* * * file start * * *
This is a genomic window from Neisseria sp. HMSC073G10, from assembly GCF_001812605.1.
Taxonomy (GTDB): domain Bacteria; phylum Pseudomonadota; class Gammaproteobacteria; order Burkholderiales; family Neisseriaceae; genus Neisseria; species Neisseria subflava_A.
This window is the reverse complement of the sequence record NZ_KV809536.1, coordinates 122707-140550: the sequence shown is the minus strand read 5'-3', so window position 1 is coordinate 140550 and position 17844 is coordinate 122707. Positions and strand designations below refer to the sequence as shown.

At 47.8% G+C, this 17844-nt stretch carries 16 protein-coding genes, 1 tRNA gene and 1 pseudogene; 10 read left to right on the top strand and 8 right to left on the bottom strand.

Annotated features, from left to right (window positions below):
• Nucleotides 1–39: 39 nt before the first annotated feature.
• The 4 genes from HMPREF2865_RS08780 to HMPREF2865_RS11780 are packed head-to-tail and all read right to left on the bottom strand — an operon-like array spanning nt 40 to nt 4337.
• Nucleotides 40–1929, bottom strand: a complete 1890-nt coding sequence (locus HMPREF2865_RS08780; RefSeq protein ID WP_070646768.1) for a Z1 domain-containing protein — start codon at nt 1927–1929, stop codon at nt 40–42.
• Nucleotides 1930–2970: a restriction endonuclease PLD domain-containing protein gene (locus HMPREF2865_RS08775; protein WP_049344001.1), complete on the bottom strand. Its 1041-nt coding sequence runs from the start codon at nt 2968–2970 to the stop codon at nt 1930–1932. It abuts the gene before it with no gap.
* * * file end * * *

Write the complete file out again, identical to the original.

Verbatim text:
This is a genomic window from Neisseria sp. HMSC073G10, from assembly GCF_001812605.1.
Taxonomy (GTDB): domain Bacteria; phylum Pseudomonadota; class Gammaproteobacteria; order Burkholderiales; family Neisseriaceae; genus Neisseria; species Neisseria subflava_A.
This window is the reverse complement of the sequence record NZ_KV809536.1, coordinates 122707-140550: the sequence shown is the minus strand read 5'-3', so window position 1 is coordinate 140550 and position 17844 is coordinate 122707. Positions and strand designations below refer to the sequence as shown.

At 47.8% G+C, this 17844-nt stretch carries 16 protein-coding genes, 1 tRNA gene and 1 pseudogene; 10 read left to right on the top strand and 8 right to left on the bottom strand.

Annotated features, from left to right (window positions below):
• Nucleotides 1–39: 39 nt before the first annotated feature.
• The 4 genes from HMPREF2865_RS08780 to HMPREF2865_RS11780 are packed head-to-tail and all read right to left on the bottom strand — an operon-like array spanning nt 40 to nt 4337.
• Nucleotides 40–1929, bottom strand: a complete 1890-nt coding sequence (locus HMPREF2865_RS08780; RefSeq protein ID WP_070646768.1) for a Z1 domain-containing protein — start codon at nt 1927–1929, stop codon at nt 40–42.
• Nucleotides 1930–2970: a restriction endonuclease PLD domain-containing protein gene (locus HMPREF2865_RS08775; protein WP_049344001.1), complete on the bottom strand. Its 1041-nt coding sequence runs from the start codon at nt 2968–2970 to the stop codon at nt 1930–1932. It abuts the gene before it with no gap.